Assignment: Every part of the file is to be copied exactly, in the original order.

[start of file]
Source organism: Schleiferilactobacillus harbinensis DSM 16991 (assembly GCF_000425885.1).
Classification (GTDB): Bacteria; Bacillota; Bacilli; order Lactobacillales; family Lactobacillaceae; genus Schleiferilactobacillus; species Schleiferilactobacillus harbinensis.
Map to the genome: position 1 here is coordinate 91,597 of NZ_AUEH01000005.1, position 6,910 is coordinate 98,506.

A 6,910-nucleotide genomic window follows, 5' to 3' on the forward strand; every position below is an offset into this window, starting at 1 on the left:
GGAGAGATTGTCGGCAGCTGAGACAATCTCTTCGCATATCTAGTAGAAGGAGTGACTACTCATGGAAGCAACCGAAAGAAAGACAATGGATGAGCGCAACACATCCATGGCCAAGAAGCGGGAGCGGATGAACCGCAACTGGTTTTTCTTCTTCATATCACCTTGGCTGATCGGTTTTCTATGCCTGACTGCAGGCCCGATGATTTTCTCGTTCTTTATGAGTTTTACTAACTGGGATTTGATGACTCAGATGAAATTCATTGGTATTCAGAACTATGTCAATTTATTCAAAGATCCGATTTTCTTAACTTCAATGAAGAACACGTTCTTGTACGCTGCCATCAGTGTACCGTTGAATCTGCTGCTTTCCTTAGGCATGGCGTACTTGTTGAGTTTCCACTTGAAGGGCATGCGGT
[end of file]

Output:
Source organism: Schleiferilactobacillus harbinensis DSM 16991 (assembly GCF_000425885.1).
Classification (GTDB): Bacteria; Bacillota; Bacilli; order Lactobacillales; family Lactobacillaceae; genus Schleiferilactobacillus; species Schleiferilactobacillus harbinensis.
Map to the genome: position 1 here is coordinate 91,597 of NZ_AUEH01000005.1, position 6,910 is coordinate 98,506.

A 6,910-nucleotide genomic window follows, 5' to 3' on the forward strand; every position below is an offset into this window, starting at 1 on the left:
GGAGAGATTGTCGGCAGCTGAGACAATCTCTTCGCATATCTAGTAGAAGGAGTGACTACTCATGGAAGCAACCGAAAGAAAGACAATGGATGAGCGCAACACATCCATGGCCAAGAAGCGGGAGCGGATGAACCGCAACTGGTTTTTCTTCTTCATATCACCTTGGCTGATCGGTTTTCTATGCCTGACTGCAGGCCCGATGATTTTCTCGTTCTTTATGAGTTTTACTAACTGGGATTTGATGACTCAGATGAAATTCATTGGTATTCAGAACTATGTCAATTTATTCAAAGATCCGATTTTCTTAACTTCAATGAAGAACACGTTCTTGTACGCTGCCATCAGTGTACCGTTGAATCTGCTGCTTTCCTTAGGCATGGCGTACTTGTTGAGTTTCCACTTGAAGGGCATGCGGT